Minnesota residents might not know how to bring up the topic of estate planning around their elderly parents. Despite how difficult this conversation can be, it’s crucial to have these conversations early and often.
An estate plan outlines what should happen to your parents’ belongings after they die. These estate plans can also address who should be responsible for what as far as probate court and making decisions during the end-of-life process.
What should you bring up to your parents?
Estate planning can take many shapes and come in many different forms. It’s important to ask your parents what sort of estate plan they have in place as well as how far along they are in the process. Different forms of estate planning can look like:
- Life insurance policies
- Advance directives
Wills are the most common type of estate plan that most parents should have in place. This essential document outlines your parents’ wishes for their estate, financial investments and property.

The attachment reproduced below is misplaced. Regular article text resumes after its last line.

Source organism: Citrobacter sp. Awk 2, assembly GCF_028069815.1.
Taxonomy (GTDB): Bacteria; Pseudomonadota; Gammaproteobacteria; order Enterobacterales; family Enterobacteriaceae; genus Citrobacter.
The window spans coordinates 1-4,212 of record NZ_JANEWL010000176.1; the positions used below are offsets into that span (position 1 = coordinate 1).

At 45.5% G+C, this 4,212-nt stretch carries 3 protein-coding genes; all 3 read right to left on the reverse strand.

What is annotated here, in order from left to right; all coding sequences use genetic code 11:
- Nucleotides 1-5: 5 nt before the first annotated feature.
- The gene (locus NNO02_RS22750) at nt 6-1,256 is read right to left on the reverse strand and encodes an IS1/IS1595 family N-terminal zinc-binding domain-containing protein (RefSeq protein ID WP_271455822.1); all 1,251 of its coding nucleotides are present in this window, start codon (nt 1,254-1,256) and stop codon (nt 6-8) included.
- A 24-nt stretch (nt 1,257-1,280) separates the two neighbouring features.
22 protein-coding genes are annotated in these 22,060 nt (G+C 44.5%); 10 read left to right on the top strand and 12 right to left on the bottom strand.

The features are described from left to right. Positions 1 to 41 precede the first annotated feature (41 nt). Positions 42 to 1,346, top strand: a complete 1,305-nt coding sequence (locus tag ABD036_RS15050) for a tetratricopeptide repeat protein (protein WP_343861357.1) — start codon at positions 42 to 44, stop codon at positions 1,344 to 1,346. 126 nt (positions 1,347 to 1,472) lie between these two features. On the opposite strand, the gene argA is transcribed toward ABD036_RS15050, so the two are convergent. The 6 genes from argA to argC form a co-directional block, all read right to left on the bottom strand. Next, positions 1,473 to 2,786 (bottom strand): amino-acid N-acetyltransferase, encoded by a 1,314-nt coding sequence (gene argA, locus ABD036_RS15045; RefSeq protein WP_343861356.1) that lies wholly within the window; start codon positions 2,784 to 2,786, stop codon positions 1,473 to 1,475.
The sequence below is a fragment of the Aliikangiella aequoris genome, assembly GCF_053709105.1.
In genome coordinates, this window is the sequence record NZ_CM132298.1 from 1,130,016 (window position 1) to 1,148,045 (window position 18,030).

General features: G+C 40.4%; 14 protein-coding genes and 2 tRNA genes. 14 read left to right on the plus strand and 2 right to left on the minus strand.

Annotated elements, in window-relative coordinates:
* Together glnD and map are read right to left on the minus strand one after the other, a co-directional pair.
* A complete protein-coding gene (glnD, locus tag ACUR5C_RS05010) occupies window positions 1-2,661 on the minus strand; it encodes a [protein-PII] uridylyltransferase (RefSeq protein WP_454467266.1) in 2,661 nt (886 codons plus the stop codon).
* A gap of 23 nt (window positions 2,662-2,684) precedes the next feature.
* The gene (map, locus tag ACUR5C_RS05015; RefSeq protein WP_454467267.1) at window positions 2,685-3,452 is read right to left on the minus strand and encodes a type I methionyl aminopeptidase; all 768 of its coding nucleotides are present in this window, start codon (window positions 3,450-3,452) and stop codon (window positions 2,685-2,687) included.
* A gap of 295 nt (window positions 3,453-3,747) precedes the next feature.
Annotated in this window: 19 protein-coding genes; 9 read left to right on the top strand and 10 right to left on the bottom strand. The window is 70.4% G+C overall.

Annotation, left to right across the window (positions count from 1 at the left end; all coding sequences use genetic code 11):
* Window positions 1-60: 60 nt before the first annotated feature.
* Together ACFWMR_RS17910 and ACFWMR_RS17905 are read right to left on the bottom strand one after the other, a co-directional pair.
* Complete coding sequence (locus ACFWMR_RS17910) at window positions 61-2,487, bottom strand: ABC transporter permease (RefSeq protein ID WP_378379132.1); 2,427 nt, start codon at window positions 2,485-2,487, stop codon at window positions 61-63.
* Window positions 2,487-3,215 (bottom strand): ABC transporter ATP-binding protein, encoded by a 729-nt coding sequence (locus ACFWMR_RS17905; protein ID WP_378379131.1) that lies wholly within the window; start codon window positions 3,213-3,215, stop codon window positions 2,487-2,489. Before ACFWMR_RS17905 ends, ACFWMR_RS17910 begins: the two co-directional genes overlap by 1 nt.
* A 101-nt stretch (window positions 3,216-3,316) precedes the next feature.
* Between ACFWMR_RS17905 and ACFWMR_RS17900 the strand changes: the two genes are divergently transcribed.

Life insurance policies might be connected to your parents’ employers or have been purchased independently, but unlike a will, not having this set up won’t delay the probate process.
What are advance directives?
You’ll also want to talk to your parents about advance directives. Advance directives are instructions that are laid out in the event that one of your parents can no longer care for themselves or make decisions for themselves.
The advance directive will say which children should be in charge of what when it comes to the care of their parents – such as DNRs, power of attorney, etc. Advance directives can be hard to talk about, but it’s important in order to maintain your parent’s wishes.
What happens without a will or estate plan?
Without a will or estate plan in place, your parents’ estate can get lost in the probate process and it can take even longer to figure out. That’s why it’s crucial to talk to your parents about where their estate plan is located, what’s in it, and where you can find all of their pertinent documents and information.